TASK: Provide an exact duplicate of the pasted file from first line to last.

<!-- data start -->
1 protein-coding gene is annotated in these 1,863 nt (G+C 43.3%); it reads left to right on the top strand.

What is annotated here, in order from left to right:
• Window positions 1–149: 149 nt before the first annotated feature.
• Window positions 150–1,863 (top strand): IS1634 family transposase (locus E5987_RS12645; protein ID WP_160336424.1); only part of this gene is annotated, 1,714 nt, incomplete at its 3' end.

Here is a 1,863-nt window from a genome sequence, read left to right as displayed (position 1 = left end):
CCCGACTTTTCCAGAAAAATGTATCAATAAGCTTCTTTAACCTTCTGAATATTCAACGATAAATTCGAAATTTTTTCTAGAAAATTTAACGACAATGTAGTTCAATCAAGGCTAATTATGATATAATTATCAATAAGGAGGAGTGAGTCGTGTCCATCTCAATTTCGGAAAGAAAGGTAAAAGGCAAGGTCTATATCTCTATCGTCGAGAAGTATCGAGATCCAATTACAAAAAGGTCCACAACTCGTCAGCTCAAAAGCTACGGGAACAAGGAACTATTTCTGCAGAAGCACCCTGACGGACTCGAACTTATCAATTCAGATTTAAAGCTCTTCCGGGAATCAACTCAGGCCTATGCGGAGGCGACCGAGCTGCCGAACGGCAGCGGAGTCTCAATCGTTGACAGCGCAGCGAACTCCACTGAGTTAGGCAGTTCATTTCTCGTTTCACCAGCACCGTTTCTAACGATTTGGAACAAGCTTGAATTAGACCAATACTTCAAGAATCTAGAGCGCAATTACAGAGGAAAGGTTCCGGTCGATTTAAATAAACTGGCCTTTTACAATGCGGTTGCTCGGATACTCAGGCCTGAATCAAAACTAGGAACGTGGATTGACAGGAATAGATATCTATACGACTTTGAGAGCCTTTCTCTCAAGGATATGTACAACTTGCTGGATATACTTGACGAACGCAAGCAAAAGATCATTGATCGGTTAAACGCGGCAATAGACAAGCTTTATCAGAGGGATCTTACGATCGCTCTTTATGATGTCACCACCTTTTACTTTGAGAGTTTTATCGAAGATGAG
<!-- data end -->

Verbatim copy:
1 protein-coding gene is annotated in these 1,863 nt (G+C 43.3%); it reads left to right on the top strand.

What is annotated here, in order from left to right:
• Window positions 1–149: 149 nt before the first annotated feature.
• Window positions 150–1,863 (top strand): IS1634 family transposase (locus E5987_RS12645; protein ID WP_160336424.1); only part of this gene is annotated, 1,714 nt, incomplete at its 3' end.

Here is a 1,863-nt window from a genome sequence, read left to right as displayed (position 1 = left end):
CCCGACTTTTCCAGAAAAATGTATCAATAAGCTTCTTTAACCTTCTGAATATTCAACGATAAATTCGAAATTTTTTCTAGAAAATTTAACGACAATGTAGTTCAATCAAGGCTAATTATGATATAATTATCAATAAGGAGGAGTGAGTCGTGTCCATCTCAATTTCGGAAAGAAAGGTAAAAGGCAAGGTCTATATCTCTATCGTCGAGAAGTATCGAGATCCAATTACAAAAAGGTCCACAACTCGTCAGCTCAAAAGCTACGGGAACAAGGAACTATTTCTGCAGAAGCACCCTGACGGACTCGAACTTATCAATTCAGATTTAAAGCTCTTCCGGGAATCAACTCAGGCCTATGCGGAGGCGACCGAGCTGCCGAACGGCAGCGGAGTCTCAATCGTTGACAGCGCAGCGAACTCCACTGAGTTAGGCAGTTCATTTCTCGTTTCACCAGCACCGTTTCTAACGATTTGGAACAAGCTTGAATTAGACCAATACTTCAAGAATCTAGAGCGCAATTACAGAGGAAAGGTTCCGGTCGATTTAAATAAACTGGCCTTTTACAATGCGGTTGCTCGGATACTCAGGCCTGAATCAAAACTAGGAACGTGGATTGACAGGAATAGATATCTATACGACTTTGAGAGCCTTTCTCTCAAGGATATGTACAACTTGCTGGATATACTTGACGAACGCAAGCAAAAGATCATTGATCGGTTAAACGCGGCAATAGACAAGCTTTATCAGAGGGATCTTACGATCGCTCTTTATGATGTCACCACCTTTTACTTTGAGAGTTTTATCGAAGATGAG